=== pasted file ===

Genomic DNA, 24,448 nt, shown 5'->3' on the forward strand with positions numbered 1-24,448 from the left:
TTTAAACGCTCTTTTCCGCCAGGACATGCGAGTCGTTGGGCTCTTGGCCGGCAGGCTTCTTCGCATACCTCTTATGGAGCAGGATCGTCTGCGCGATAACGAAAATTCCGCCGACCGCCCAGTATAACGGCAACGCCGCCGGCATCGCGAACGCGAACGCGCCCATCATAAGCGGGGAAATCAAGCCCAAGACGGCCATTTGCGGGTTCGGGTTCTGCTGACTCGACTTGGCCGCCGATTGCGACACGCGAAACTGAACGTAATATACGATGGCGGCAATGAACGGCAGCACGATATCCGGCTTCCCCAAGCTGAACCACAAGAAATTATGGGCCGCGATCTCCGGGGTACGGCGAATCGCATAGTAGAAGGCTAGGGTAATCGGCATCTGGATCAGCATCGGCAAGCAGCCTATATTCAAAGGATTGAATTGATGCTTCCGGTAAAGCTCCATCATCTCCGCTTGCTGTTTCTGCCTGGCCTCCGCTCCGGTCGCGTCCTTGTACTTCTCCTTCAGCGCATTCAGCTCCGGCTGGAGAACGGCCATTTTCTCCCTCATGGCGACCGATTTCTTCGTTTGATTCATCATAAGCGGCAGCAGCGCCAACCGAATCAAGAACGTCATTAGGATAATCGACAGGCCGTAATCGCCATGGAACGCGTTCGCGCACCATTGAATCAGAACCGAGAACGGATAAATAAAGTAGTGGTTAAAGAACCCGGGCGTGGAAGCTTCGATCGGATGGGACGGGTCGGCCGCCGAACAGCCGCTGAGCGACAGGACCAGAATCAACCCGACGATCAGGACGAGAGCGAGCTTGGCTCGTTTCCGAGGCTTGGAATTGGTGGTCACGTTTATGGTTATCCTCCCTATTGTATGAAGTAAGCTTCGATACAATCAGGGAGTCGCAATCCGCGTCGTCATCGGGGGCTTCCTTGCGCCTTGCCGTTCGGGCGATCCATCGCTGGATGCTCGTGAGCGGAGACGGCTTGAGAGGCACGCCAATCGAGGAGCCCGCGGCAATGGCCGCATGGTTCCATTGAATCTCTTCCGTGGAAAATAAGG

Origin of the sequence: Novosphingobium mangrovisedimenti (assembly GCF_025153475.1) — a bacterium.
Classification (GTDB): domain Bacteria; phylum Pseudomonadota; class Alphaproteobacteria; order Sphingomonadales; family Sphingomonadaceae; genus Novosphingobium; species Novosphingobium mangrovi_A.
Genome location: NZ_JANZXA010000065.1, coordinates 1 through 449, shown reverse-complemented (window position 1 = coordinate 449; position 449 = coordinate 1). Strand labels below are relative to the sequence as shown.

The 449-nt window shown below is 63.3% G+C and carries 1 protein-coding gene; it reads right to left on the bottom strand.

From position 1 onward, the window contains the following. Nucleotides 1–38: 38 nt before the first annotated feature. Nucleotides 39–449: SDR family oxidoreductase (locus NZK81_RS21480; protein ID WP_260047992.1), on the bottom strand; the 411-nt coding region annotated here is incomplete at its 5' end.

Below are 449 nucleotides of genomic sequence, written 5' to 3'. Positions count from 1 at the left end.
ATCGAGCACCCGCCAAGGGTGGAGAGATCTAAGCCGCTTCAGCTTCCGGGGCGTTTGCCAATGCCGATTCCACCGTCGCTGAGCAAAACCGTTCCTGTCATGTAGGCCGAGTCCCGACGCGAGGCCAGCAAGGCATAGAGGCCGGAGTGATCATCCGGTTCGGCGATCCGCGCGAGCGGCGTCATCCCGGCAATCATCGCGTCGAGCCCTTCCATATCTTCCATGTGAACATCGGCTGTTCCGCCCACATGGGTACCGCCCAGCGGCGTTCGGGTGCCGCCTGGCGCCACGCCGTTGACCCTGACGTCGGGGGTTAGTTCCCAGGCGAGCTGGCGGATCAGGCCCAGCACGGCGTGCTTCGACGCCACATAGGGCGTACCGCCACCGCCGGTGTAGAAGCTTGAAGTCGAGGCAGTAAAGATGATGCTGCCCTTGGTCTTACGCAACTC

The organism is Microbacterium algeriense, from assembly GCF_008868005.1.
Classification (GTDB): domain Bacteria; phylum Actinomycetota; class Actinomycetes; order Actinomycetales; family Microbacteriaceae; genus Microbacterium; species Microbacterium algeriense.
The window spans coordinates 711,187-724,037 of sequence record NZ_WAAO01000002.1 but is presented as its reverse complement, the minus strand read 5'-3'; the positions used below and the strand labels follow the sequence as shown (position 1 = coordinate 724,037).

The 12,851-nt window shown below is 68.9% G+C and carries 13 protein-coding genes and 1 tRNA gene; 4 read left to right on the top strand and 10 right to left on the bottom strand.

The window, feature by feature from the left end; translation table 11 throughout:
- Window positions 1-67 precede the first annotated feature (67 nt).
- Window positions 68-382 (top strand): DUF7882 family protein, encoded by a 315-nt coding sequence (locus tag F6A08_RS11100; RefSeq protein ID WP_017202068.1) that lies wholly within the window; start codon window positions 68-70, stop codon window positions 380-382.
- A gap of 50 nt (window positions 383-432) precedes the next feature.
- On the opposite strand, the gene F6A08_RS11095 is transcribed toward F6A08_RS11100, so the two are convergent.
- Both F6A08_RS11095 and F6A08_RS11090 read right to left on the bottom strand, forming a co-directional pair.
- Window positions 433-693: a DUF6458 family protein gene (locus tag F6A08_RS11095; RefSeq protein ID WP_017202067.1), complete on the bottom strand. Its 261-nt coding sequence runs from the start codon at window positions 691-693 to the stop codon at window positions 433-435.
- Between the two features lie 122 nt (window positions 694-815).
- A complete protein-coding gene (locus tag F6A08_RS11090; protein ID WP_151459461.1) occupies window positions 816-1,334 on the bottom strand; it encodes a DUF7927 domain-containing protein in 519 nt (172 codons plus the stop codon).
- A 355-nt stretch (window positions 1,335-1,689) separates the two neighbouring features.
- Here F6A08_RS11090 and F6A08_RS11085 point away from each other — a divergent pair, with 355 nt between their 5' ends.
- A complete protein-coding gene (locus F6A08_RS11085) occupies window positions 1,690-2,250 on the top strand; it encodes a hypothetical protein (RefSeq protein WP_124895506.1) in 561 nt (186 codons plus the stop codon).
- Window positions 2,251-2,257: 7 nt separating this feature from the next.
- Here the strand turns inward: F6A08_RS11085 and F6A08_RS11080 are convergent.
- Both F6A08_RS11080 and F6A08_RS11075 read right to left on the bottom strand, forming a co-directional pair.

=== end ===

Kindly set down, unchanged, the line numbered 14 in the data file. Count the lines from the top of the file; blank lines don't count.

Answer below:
The window, feature by feature from the left end; translation table 11 throughout: